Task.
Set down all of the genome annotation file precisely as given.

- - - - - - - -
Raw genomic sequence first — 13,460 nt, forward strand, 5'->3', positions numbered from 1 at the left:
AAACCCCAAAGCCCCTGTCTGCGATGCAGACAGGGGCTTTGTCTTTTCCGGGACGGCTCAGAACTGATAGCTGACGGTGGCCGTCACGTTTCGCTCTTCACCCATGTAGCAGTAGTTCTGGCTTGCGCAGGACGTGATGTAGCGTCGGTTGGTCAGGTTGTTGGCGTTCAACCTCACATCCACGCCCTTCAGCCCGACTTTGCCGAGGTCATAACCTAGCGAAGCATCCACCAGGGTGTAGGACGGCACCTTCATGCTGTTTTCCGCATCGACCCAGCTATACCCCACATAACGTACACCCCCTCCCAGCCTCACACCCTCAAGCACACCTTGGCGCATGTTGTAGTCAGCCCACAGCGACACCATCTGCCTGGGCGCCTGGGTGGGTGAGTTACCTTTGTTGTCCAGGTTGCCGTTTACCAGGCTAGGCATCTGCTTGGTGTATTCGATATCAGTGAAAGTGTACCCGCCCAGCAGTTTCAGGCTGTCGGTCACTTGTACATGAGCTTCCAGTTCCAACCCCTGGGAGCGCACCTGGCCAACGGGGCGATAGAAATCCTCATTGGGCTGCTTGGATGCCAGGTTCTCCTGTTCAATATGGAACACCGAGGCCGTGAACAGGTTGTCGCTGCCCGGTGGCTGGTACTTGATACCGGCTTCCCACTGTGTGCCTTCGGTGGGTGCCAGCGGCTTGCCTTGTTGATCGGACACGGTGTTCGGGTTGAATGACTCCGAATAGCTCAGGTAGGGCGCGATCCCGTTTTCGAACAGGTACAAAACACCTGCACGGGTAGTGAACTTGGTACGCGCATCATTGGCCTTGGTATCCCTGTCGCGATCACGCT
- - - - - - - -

Raw genomic sequence first — 13,460 nt, forward strand, 5'->3', positions numbered from 1 at the left:
AAACCCCAAAGCCCCTGTCTGCGATGCAGACAGGGGCTTTGTCTTTTCCGGGACGGCTCAGAACTGATAGCTGACGGTGGCCGTCACGTTTCGCTCTTCACCCATGTAGCAGTAGTTCTGGCTTGCGCAGGACGTGATGTAGCGTCGGTTGGTCAGGTTGTTGGCGTTCAACCTCACATCCACGCCCTTCAGCCCGACTTTGCCGAGGTCATAACCTAGCGAAGCATCCACCAGGGTGTAGGACGGCACCTTCATGCTGTTTTCCGCATCGACCCAGCTATACCCCACATAACGTACACCCCCTCCCAGCCTCACACCCTCAAGCACACCTTGGCGCATGTTGTAGTCAGCCCACAGCGACACCATCTGCCTGGGCGCCTGGGTGGGTGAGTTACCTTTGTTGTCCAGGTTGCCGTTTACCAGGCTAGGCATCTGCTTGGTGTATTCGATATCAGTGAAAGTGTACCCGCCCAGCAGTTTCAGGCTGTCGGTCACTTGTACATGAGCTTCCAGTTCCAACCCCTGGGAGCGCACCTGGCCAACGGGGCGATAGAAATCCTCATTGGGCTGCTTGGATGCCAGGTTCTCCTGTTCAATATGGAACACCGAGGCCGTGAACAGGTTGTCGCTGCCCGGTGGCTGGTACTTGATACCGGCTTCCCACTGTGTGCCTTCGGTGGGTGCCAGCGGCTTGCCTTGTTGATCGGACACGGTGTTCGGGTTGAATGACTCCGAATAGCTCAGGTAGGGCGCGATCCCGTTTTCGAACAGGTACAAAACACCTGCACGGGTAGTGAACTTGGTACGCGCATCATTGGCCTTGGTATCCCTGTCGCGATCACGCT